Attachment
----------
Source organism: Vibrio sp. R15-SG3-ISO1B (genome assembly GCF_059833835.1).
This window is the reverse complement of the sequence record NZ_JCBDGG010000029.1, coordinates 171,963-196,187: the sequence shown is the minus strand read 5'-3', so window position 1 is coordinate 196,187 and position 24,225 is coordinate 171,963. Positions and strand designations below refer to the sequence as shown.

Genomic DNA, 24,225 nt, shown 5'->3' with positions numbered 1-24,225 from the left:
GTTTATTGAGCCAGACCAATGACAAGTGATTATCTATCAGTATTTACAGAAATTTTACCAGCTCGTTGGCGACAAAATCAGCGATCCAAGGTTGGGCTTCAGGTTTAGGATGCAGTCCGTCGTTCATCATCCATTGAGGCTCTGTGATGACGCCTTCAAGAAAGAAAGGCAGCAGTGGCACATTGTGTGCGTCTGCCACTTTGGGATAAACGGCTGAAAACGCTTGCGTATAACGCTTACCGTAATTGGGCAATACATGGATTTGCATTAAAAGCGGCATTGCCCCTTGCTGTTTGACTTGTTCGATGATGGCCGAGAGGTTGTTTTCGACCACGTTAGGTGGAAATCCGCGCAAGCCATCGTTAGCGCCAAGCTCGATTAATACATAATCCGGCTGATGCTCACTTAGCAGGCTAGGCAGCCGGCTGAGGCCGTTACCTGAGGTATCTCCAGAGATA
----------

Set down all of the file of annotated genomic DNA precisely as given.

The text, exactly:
Source organism: Vibrio sp. R15-SG3-ISO1B (genome assembly GCF_059833835.1).
This window is the reverse complement of the sequence record NZ_JCBDGG010000029.1, coordinates 171,963-196,187: the sequence shown is the minus strand read 5'-3', so window position 1 is coordinate 196,187 and position 24,225 is coordinate 171,963. Positions and strand designations below refer to the sequence as shown.

Genomic DNA, 24,225 nt, shown 5'->3' with positions numbered 1-24,225 from the left:
GTTTATTGAGCCAGACCAATGACAAGTGATTATCTATCAGTATTTACAGAAATTTTACCAGCTCGTTGGCGACAAAATCAGCGATCCAAGGTTGGGCTTCAGGTTTAGGATGCAGTCCGTCGTTCATCATCCATTGAGGCTCTGTGATGACGCCTTCAAGAAAGAAAGGCAGCAGTGGCACATTGTGTGCGTCTGCCACTTTGGGATAAACGGCTGAAAACGCTTGCGTATAACGCTTACCGTAATTGGGCAATACATGGATTTGCATTAAAAGCGGCATTGCCCCTTGCTGTTTGACTTGTTCGATGATGGCCGAGAGGTTGTTTTCGACCACGTTAGGTGGAAATCCGCGCAAGCCATCGTTAGCGCCAAGCTCGATTAATACATAATCCGGCTGATGCTCACTTAGCAGGCTAGGCAGCCGGCTGAGGCCGTTACCTGAGGTATCTCCAGAGATA